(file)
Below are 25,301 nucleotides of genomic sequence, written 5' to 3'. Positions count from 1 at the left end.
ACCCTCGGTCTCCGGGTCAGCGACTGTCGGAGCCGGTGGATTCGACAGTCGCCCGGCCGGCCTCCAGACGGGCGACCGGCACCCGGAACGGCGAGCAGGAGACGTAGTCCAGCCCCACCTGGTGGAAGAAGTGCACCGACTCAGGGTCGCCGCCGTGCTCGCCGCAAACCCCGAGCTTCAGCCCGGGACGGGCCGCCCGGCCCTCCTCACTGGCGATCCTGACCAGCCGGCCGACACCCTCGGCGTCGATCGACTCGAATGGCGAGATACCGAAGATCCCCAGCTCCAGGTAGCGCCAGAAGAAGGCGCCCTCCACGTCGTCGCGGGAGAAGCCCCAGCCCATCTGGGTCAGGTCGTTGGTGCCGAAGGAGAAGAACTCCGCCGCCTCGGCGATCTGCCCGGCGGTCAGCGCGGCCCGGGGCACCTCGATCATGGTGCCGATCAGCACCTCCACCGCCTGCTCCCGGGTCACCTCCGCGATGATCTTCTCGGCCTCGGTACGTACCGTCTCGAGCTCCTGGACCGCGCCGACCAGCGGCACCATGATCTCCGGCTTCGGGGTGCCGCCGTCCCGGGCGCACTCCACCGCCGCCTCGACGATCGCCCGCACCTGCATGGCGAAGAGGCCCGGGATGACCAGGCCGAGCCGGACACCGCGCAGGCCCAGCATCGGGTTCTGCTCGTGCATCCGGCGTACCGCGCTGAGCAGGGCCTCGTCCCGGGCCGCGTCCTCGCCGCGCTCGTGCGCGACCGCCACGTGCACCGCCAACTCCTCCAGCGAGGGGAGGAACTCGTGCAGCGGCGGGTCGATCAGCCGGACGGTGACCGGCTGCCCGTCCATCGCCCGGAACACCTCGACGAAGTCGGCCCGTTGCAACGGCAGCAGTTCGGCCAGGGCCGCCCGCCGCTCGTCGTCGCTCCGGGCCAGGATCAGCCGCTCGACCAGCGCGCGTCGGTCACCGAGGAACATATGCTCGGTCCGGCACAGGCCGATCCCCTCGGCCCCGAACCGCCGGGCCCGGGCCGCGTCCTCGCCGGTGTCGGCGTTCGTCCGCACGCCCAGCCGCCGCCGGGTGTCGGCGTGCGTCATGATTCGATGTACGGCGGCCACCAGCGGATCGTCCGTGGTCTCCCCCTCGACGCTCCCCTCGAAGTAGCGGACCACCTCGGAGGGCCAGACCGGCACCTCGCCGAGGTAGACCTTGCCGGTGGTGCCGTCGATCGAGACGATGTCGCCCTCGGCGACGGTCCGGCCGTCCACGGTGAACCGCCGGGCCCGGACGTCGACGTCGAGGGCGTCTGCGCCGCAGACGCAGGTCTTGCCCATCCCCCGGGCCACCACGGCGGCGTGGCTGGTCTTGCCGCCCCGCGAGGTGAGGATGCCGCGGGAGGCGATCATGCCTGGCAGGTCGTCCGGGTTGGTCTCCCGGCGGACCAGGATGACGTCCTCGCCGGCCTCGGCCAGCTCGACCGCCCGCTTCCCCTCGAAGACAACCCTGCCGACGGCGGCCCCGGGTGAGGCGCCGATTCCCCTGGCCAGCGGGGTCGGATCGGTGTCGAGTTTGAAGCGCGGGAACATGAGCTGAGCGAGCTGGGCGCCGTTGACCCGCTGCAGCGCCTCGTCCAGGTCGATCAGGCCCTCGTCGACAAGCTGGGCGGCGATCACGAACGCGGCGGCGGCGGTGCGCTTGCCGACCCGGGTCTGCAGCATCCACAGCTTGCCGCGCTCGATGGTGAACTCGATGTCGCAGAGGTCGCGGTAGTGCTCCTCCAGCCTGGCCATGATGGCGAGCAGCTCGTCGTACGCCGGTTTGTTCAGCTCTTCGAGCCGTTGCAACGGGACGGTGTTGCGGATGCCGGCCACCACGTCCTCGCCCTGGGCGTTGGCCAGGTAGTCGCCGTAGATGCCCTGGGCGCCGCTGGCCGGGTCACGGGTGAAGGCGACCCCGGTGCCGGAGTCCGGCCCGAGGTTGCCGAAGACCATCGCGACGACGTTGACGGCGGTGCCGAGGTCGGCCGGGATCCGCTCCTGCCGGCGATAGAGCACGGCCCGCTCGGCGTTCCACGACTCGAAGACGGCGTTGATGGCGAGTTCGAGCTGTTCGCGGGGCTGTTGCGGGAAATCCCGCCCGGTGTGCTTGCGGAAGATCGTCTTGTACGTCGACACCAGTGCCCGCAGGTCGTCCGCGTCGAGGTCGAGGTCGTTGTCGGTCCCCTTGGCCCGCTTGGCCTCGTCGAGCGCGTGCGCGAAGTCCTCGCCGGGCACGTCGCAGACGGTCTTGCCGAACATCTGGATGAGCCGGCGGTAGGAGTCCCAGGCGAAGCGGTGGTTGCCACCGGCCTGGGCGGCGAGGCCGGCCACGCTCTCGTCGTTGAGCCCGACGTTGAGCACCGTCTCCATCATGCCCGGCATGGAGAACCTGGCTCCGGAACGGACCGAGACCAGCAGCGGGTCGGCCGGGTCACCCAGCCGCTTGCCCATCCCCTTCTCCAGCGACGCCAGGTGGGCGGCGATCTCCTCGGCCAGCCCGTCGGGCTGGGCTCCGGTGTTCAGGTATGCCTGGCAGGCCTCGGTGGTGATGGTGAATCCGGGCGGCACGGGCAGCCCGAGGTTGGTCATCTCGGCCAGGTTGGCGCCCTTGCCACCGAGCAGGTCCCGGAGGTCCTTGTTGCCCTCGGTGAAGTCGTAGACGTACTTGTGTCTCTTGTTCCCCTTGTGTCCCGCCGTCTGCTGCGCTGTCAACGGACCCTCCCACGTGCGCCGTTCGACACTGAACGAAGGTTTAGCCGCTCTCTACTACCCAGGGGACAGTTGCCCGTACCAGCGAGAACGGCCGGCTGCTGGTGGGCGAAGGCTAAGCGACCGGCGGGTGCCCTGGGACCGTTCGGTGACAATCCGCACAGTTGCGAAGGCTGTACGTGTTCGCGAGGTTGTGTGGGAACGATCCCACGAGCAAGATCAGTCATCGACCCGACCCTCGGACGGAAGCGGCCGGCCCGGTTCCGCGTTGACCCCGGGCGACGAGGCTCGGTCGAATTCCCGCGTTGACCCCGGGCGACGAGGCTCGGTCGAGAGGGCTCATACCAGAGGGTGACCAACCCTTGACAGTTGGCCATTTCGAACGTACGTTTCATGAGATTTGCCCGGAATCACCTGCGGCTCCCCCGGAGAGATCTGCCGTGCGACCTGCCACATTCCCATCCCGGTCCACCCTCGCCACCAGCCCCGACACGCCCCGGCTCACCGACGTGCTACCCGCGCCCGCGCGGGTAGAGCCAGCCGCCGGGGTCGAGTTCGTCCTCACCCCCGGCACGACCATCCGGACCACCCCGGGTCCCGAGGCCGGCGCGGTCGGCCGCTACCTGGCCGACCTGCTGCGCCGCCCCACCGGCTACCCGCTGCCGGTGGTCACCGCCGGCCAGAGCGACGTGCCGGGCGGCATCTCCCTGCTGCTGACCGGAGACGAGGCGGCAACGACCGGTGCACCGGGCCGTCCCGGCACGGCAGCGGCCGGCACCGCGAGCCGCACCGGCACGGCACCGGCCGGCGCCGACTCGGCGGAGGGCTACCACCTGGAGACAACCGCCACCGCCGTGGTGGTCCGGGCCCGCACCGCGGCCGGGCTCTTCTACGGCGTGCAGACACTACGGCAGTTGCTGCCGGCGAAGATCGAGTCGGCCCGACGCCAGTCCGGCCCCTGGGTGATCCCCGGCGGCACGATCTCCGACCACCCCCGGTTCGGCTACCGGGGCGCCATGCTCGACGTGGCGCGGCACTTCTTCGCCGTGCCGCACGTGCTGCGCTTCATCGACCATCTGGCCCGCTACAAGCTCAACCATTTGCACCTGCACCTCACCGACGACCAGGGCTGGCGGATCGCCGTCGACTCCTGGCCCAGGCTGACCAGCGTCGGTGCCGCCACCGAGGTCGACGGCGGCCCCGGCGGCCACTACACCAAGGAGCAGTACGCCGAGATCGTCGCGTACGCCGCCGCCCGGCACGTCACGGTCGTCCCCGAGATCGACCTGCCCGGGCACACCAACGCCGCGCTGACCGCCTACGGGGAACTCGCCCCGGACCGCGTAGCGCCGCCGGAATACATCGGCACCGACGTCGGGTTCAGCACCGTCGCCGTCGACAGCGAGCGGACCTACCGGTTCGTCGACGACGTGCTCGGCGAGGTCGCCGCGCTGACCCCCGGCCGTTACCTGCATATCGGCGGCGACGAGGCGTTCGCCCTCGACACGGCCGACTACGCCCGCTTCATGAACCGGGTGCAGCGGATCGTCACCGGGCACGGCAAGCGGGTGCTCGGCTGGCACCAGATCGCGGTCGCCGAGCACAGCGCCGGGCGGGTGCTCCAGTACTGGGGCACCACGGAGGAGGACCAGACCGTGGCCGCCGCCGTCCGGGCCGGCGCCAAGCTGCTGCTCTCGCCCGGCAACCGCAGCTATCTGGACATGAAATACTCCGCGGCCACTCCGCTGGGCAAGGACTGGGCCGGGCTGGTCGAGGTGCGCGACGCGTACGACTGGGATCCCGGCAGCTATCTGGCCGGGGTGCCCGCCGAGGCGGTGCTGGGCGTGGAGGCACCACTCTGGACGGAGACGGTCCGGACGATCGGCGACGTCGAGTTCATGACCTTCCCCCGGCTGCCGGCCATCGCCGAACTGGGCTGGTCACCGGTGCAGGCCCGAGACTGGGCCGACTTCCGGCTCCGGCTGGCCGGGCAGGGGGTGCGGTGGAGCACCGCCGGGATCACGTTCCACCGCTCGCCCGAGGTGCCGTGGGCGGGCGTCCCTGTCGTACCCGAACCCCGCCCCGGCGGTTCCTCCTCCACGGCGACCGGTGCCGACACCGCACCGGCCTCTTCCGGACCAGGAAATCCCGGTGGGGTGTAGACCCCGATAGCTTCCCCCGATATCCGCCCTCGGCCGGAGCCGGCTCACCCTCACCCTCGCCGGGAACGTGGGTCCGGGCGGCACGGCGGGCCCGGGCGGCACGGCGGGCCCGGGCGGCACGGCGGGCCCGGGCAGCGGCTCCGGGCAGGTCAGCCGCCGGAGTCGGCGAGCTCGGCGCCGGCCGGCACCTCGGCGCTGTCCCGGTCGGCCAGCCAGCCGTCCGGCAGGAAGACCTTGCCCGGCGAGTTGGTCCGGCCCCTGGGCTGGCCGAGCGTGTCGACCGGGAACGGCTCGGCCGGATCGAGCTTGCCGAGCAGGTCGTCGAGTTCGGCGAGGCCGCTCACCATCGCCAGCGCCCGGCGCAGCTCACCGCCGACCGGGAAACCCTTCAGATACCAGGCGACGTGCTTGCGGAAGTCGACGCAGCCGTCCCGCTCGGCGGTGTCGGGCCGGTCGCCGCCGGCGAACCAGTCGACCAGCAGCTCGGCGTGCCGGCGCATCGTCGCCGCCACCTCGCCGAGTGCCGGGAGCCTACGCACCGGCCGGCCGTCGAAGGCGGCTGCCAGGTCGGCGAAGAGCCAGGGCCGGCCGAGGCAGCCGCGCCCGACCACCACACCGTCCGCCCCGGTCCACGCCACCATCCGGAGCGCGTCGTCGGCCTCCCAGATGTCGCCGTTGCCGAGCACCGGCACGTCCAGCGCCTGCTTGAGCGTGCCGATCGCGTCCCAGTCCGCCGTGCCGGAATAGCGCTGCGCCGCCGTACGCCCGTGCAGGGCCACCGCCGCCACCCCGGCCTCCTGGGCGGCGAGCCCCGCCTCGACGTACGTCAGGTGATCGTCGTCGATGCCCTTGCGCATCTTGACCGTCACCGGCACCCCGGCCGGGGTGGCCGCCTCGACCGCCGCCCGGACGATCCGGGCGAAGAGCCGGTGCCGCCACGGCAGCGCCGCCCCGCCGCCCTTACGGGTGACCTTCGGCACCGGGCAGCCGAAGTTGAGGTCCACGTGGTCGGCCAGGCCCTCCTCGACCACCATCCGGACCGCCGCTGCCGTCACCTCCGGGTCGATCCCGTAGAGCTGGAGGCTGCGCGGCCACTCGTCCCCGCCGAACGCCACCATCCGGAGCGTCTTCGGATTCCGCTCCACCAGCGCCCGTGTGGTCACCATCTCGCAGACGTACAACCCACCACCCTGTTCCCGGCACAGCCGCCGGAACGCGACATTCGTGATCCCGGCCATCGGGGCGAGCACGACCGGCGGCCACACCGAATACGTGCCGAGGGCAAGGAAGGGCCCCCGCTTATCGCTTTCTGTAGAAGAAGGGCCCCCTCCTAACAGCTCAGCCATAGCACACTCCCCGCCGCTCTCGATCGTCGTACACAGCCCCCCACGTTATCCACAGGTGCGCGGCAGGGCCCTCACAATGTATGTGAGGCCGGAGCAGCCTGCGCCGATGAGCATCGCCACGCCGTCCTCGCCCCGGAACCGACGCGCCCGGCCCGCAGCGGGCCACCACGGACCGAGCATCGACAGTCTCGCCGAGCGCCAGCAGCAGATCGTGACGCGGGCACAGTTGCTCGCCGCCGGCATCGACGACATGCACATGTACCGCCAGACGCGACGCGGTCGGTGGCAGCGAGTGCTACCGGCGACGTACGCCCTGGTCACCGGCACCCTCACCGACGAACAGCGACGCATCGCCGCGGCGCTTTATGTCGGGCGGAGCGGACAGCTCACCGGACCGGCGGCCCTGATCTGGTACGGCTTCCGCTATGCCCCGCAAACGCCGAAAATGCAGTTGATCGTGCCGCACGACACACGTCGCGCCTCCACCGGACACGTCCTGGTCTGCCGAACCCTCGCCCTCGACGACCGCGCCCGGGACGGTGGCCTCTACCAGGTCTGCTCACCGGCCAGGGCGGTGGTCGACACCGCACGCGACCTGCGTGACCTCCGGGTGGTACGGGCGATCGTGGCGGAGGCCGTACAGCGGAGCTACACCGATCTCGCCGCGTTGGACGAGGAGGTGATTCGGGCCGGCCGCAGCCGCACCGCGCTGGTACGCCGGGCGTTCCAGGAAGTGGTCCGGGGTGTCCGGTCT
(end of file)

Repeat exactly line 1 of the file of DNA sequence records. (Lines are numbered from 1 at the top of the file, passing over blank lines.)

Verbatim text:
Below are 25,301 nucleotides of genomic sequence, written 5' to 3'. Positions count from 1 at the left end.